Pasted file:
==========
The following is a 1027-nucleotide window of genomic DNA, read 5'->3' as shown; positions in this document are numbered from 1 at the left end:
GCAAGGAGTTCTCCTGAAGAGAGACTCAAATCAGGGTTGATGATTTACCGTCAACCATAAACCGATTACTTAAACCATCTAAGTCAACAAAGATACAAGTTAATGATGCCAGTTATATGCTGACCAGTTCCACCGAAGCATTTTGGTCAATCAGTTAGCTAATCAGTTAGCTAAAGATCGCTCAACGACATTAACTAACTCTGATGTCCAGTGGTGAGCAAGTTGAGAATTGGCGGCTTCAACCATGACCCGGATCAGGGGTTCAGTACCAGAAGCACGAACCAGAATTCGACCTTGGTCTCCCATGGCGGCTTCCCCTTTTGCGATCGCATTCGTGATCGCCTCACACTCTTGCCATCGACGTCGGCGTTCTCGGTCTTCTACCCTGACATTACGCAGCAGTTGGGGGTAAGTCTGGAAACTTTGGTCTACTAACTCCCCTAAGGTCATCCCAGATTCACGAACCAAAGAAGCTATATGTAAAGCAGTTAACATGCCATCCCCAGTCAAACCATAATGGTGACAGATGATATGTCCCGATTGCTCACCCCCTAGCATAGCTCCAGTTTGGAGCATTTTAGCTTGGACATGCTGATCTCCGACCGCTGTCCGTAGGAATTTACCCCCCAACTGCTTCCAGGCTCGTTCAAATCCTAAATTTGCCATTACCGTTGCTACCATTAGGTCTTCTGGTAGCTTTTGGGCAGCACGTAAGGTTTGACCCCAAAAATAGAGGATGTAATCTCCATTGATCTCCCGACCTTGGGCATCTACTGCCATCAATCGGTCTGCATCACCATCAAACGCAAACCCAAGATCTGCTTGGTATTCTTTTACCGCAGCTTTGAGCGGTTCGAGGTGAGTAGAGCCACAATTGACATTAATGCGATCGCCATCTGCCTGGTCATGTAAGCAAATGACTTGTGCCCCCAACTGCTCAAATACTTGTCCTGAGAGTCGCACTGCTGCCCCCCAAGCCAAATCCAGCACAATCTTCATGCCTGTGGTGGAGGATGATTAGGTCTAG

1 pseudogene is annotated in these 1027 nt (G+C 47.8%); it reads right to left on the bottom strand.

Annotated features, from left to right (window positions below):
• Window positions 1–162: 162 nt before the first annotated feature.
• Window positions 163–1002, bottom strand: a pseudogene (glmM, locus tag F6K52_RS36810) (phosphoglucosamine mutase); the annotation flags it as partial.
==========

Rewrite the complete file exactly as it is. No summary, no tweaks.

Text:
The following is a 1027-nucleotide window of genomic DNA, read 5'->3' as shown; positions in this document are numbered from 1 at the left end:
GCAAGGAGTTCTCCTGAAGAGAGACTCAAATCAGGGTTGATGATTTACCGTCAACCATAAACCGATTACTTAAACCATCTAAGTCAACAAAGATACAAGTTAATGATGCCAGTTATATGCTGACCAGTTCCACCGAAGCATTTTGGTCAATCAGTTAGCTAATCAGTTAGCTAAAGATCGCTCAACGACATTAACTAACTCTGATGTCCAGTGGTGAGCAAGTTGAGAATTGGCGGCTTCAACCATGACCCGGATCAGGGGTTCAGTACCAGAAGCACGAACCAGAATTCGACCTTGGTCTCCCATGGCGGCTTCCCCTTTTGCGATCGCATTCGTGATCGCCTCACACTCTTGCCATCGACGTCGGCGTTCTCGGTCTTCTACCCTGACATTACGCAGCAGTTGGGGGTAAGTCTGGAAACTTTGGTCTACTAACTCCCCTAAGGTCATCCCAGATTCACGAACCAAAGAAGCTATATGTAAAGCAGTTAACATGCCATCCCCAGTCAAACCATAATGGTGACAGATGATATGTCCCGATTGCTCACCCCCTAGCATAGCTCCAGTTTGGAGCATTTTAGCTTGGACATGCTGATCTCCGACCGCTGTCCGTAGGAATTTACCCCCCAACTGCTTCCAGGCTCGTTCAAATCCTAAATTTGCCATTACCGTTGCTACCATTAGGTCTTCTGGTAGCTTTTGGGCAGCACGTAAGGTTTGACCCCAAAAATAGAGGATGTAATCTCCATTGATCTCCCGACCTTGGGCATCTACTGCCATCAATCGGTCTGCATCACCATCAAACGCAAACCCAAGATCTGCTTGGTATTCTTTTACCGCAGCTTTGAGCGGTTCGAGGTGAGTAGAGCCACAATTGACATTAATGCGATCGCCATCTGCCTGGTCATGTAAGCAAATGACTTGTGCCCCCAACTGCTCAAATACTTGTCCTGAGAGTCGCACTGCTGCCCCCCAAGCCAAATCCAGCACAATCTTCATGCCTGTGGTGGAGGATGATTAGGTCTAG

1 pseudogene is annotated in these 1027 nt (G+C 47.8%); it reads right to left on the bottom strand.

Annotated features, from left to right (window positions below):
• Window positions 1–162: 162 nt before the first annotated feature.
• Window positions 163–1002, bottom strand: a pseudogene (glmM, locus tag F6K52_RS36810) (phosphoglucosamine mutase); the annotation flags it as partial.